CGiiilogo

Latest Shorts...

  • S[Quare]D
  • In Your Hands
  • Habib & The Thief
  • Hot Dreams
  • Salad Daze
  • Secret, the Girl and the Boy (The)
  • Cheat
  • Forgiveness Day
  • My Shadow is Pink
  • Whatever Happens
  • Bougie Baes
  • App Rap: A Musical Comedy
  • This is Katharine
  • Successful Thawing of Mr Moro
  • Static Space
  • Peach Paradise
  • Protector (The)
  • Kapaemahu
  • Fervor
  • Breathe
  • His Eyes
  • Wild Patience has Taken Me Here (A)
  • Thot or Not
  • Perennial
  • Science Around Us
  • Let There Be Colour
  • Shagbands
  • Cherrywood
  • Groom
  • Antinopia
  • Second Team
  • Bones
  • 8.2 Byo no Hosoku
  • Cure (The)
  • Pride Flag Emoji
  • Chosen Haram (The)
  • Eliza
  • Pussy Cruising
  • King Night
  • GAyME

Beirut Dreams in Color

Country: Lebanon, USA, UK, 28 mins

  • Director: Michael Collins
  • Writer: Michael Collins, Patty Kim
  • Producer: Marty Syjuco, Sarah Kaskas, James Costa, Michael Collins

CGiii Comment

An act of defiance? Or, an act for survival?

That defiance ended a life. To blame? That goddamn awful religion.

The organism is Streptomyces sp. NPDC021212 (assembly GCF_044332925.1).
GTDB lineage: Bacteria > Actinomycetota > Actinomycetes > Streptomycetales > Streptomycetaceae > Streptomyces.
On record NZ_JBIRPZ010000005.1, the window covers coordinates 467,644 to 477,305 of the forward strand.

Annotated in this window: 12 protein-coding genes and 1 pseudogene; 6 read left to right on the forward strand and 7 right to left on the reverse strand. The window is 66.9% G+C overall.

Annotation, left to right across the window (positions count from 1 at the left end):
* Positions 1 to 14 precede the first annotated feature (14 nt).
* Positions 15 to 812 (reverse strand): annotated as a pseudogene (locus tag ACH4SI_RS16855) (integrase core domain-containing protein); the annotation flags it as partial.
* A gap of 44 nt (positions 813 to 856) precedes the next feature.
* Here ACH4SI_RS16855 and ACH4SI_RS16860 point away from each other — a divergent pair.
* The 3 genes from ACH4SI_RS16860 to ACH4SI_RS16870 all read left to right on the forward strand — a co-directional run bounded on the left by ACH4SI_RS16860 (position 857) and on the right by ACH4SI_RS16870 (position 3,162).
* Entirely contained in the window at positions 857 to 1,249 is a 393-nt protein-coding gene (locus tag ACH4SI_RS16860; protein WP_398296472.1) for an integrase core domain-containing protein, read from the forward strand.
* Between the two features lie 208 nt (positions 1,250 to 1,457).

The grinding down of a theological ideology is a long, difficult and dangerous process. Many lives have been lost, many more lives will be lost...the Islamic institutions will never budge on homosexuality nor on women's rights.

The only way is revolution...music as incitement!


Watch...

The(ir) Blurb...

Mashrou’ Leila were one of the biggest bands in the Middle East, with a lead singer, Hamed, who is the most prominent openly gay rock star in the Arab world.

Known globally, their gigs were regular sell-out successes until an event at their 2017 Cairo concert changed everything. Playing to 35,000 people, the band looked out at a sea of swaying flickering lights, including an Egyptian fan flying a rainbow flag. This simple act would later be described by authorities as ‘inciting debauchery’, and ultimately catapulted the band, the fan and others into a tragic series of events.

While this violent repression against the LGBTQ+ community in the Middle East mirrors a global trend, creatives on the frontline are unified in their resistance.